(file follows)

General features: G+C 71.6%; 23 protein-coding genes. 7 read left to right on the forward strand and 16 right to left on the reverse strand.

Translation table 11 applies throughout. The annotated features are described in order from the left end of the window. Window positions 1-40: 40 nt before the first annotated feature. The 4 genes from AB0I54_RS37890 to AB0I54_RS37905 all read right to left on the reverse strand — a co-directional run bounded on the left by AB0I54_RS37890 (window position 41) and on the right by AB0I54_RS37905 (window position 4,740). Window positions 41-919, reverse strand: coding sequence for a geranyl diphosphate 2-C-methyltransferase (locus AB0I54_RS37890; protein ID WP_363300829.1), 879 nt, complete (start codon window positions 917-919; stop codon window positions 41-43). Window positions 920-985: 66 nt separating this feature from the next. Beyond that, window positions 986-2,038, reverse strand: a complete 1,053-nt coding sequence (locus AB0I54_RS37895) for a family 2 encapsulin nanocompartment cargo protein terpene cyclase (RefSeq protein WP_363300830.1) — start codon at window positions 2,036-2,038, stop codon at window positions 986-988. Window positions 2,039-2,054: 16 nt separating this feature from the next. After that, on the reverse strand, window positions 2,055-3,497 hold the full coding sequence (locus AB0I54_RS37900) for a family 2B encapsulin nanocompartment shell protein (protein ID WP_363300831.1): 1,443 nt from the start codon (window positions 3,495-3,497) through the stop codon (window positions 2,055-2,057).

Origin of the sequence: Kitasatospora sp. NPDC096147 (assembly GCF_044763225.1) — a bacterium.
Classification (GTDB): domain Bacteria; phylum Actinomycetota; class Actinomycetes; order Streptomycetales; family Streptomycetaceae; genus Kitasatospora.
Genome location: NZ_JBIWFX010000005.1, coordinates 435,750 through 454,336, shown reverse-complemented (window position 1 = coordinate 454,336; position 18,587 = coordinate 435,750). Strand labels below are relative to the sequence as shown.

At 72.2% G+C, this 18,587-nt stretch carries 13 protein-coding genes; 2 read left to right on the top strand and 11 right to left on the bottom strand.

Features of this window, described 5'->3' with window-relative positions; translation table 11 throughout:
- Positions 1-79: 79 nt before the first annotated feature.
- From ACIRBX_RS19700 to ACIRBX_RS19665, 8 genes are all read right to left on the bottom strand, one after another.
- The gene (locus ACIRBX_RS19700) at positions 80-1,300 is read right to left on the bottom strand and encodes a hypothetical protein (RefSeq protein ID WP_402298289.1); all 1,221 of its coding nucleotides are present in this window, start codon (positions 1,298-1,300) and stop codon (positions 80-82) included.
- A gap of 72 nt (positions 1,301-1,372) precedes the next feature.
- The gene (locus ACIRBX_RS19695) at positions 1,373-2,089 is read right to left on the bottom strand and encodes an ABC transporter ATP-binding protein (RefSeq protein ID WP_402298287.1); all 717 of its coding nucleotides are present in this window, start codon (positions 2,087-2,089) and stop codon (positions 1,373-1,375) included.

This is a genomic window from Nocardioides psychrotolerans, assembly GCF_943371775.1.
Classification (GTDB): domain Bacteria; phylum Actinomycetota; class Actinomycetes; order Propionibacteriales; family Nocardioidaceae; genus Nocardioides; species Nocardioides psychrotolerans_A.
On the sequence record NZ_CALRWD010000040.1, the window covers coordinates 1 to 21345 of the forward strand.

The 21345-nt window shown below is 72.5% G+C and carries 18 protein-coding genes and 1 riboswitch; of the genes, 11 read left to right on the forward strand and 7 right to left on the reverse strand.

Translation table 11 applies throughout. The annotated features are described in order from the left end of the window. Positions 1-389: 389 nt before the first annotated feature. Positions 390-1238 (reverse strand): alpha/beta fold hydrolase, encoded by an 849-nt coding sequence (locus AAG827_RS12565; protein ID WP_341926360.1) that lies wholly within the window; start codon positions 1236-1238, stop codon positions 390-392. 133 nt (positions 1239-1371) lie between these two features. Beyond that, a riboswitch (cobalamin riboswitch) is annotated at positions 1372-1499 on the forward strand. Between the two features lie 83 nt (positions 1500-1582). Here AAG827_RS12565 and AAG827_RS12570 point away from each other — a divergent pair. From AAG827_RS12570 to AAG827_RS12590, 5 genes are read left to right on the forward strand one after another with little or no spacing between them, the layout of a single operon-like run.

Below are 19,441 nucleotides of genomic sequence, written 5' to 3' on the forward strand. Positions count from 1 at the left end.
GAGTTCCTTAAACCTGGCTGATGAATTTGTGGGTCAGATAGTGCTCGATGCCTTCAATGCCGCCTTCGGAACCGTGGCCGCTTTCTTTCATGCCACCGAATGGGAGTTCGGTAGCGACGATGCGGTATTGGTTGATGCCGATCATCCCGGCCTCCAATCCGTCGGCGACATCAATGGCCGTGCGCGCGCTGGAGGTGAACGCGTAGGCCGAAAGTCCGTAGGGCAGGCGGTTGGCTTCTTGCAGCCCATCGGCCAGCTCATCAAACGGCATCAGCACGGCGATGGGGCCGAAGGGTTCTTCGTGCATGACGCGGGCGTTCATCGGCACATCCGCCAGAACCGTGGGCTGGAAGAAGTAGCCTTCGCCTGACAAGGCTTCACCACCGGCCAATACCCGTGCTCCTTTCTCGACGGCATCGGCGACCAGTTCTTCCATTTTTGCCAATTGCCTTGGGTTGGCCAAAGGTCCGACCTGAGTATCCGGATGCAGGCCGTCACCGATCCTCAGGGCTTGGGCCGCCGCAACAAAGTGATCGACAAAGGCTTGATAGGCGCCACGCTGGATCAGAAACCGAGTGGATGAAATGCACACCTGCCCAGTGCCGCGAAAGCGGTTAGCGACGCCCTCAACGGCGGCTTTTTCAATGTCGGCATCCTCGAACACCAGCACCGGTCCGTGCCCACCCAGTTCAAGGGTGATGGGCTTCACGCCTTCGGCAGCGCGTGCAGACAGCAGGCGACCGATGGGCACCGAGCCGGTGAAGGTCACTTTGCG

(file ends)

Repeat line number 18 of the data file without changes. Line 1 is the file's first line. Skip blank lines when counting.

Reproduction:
Below are 19,441 nucleotides of genomic sequence, written 5' to 3' on the forward strand. Positions count from 1 at the left end.